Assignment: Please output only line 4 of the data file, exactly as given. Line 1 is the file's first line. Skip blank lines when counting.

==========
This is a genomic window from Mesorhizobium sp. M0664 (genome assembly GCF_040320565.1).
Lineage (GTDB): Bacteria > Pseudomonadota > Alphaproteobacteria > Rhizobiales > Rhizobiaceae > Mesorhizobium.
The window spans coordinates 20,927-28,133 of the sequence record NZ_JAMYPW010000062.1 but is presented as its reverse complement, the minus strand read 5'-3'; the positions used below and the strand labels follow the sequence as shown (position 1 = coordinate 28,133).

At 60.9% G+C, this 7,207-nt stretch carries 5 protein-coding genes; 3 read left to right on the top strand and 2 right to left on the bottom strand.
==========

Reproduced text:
At 60.9% G+C, this 7,207-nt stretch carries 5 protein-coding genes; 3 read left to right on the top strand and 2 right to left on the bottom strand.